New differing perceptions of dowry

Dowry has attained new meanings among different socio-economic groups. While the affluent may avoid using the word ‘dowry,’ the transfer of gifts to the man’s family as an obligation is still deeply entrenched.

There are two faces to the Indian woman today. The public-school educated, well-informed urban young woman and the barely literate, rural woman.

They also have different perceptions about dowry.

Marriages may be made in heaven but the celestial affair is celebrated right here on earth, that too in style.

Fuelled by our growing economy, it’s no longer a luxury for the select few. For the 300-million odd middle class it’s also what their daughters want to ensure comfortable wedded bliss.

Weddings today is an industry in India worth US$ 50 billion and is growing at a rate of 25-30%.

Wedding shopping is the least parents can do for their daughters, it is also the least the daughters themselves demand.

Designer gifts is what shouts parental love today. But these young women never want to discuss this. They justify it as a family affair.

Parul owner of Design Plaza said, ”Today girls come with their parents and give their opinions. Earlier it was considered dowry but today they are vocal of their need, actually its more of a fashion trend. This trend is increasing for the upper class.”

Meenu Dhingra has been in the interior decor business for 13 years and has seen it change dramatically. ”Earlier parents bought some stuff, but today with fashion needs have also gone up. Earlier you could give 2 things now everybody has a longer list of fridge TV, microwave etc to be given,” she said.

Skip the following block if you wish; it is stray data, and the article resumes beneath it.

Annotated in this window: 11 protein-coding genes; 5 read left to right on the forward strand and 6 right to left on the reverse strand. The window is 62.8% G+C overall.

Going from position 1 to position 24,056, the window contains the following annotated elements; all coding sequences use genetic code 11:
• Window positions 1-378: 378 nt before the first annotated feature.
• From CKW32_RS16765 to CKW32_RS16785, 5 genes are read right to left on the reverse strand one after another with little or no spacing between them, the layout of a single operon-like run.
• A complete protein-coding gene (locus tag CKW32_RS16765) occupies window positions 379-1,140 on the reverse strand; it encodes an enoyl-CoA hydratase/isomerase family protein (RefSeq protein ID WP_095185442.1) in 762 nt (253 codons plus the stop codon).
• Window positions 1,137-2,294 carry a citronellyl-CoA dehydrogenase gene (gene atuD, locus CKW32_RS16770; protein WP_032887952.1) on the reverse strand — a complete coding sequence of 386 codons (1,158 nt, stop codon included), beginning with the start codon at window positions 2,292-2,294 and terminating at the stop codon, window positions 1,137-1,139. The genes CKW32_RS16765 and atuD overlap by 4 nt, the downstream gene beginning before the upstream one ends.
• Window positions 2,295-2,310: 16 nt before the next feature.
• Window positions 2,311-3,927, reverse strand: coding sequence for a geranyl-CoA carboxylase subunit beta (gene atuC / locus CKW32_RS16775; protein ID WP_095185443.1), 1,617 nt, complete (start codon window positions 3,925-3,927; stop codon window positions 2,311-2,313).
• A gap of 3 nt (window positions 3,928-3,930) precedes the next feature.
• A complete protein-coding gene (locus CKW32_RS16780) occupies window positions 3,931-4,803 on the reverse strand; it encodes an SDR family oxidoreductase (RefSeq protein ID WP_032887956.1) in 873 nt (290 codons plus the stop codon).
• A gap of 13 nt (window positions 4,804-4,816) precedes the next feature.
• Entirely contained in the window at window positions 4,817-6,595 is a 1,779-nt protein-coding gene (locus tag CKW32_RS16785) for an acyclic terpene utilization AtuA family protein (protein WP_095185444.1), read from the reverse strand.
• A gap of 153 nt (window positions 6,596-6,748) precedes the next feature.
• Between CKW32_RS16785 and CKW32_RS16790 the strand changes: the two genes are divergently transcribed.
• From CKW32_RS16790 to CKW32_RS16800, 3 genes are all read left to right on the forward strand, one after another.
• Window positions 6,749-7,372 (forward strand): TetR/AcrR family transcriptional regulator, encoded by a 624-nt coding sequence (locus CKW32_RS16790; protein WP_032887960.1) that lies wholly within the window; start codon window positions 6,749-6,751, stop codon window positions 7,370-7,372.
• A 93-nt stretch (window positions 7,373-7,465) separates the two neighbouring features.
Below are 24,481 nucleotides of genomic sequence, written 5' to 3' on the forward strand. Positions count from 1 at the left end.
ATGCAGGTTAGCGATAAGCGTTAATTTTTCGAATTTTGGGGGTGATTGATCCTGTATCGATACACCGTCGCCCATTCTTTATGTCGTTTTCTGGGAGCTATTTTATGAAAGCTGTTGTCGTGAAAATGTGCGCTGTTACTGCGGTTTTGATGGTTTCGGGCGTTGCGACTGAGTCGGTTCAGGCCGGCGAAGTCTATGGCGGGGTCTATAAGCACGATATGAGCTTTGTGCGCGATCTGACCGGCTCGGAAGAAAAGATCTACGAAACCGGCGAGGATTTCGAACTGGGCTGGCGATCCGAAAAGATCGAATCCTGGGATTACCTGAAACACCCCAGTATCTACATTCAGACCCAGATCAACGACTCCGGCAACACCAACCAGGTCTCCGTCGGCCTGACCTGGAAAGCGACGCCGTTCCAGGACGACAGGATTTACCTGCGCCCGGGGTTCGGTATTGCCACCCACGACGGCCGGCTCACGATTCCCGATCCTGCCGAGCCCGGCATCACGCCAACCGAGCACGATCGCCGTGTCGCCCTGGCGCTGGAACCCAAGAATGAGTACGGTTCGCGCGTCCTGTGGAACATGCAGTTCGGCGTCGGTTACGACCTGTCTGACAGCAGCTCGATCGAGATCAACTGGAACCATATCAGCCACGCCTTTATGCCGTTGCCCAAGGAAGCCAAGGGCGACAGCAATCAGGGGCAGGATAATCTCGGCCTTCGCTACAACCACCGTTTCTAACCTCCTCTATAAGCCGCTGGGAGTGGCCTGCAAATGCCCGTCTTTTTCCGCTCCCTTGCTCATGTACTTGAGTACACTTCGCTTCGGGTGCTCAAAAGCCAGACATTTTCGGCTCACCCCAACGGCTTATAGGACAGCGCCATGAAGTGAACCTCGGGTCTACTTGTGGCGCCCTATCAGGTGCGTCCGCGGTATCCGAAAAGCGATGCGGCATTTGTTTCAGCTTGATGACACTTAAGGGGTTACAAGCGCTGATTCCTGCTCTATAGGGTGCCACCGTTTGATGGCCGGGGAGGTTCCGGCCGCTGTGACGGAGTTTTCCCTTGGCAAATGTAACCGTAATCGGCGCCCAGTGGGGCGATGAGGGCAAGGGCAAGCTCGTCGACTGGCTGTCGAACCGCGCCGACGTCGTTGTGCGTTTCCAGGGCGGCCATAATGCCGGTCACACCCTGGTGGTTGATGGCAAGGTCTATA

Meenu also added, ”Nowadays we are sent to the grooms house to get sizes etc. Earlier a godrej cupboard would be given but today the whole room has to be designed. The grooms side says do up the whole wall, set up a separate dressing room along with bedrooms and the payment mostly comes from the girl’s side.”

Yet the year 2006 witnessed 1000 more dowry deaths than 2005.

The other women

Oblivious to this urban notion of dowry there are other women from different parts of the country for whom dowry tops the list of evil.

The enlightenment is recent and they are still miles from becoming bringing about a transformation.

Razia Khatoom says, ”We tell our parents to to spend the money on our education instead of the dowry.”

According to Akhila Shivdas a sociologist, ”Consumerism generates all kinds of responses, one of them has become this regressive notion of the consumers themselves. No hope should be pinned to the middle class for a change, it will begin from the ground level.”

There are ones with all her education regressing to old traditions, the other is fighting against them.


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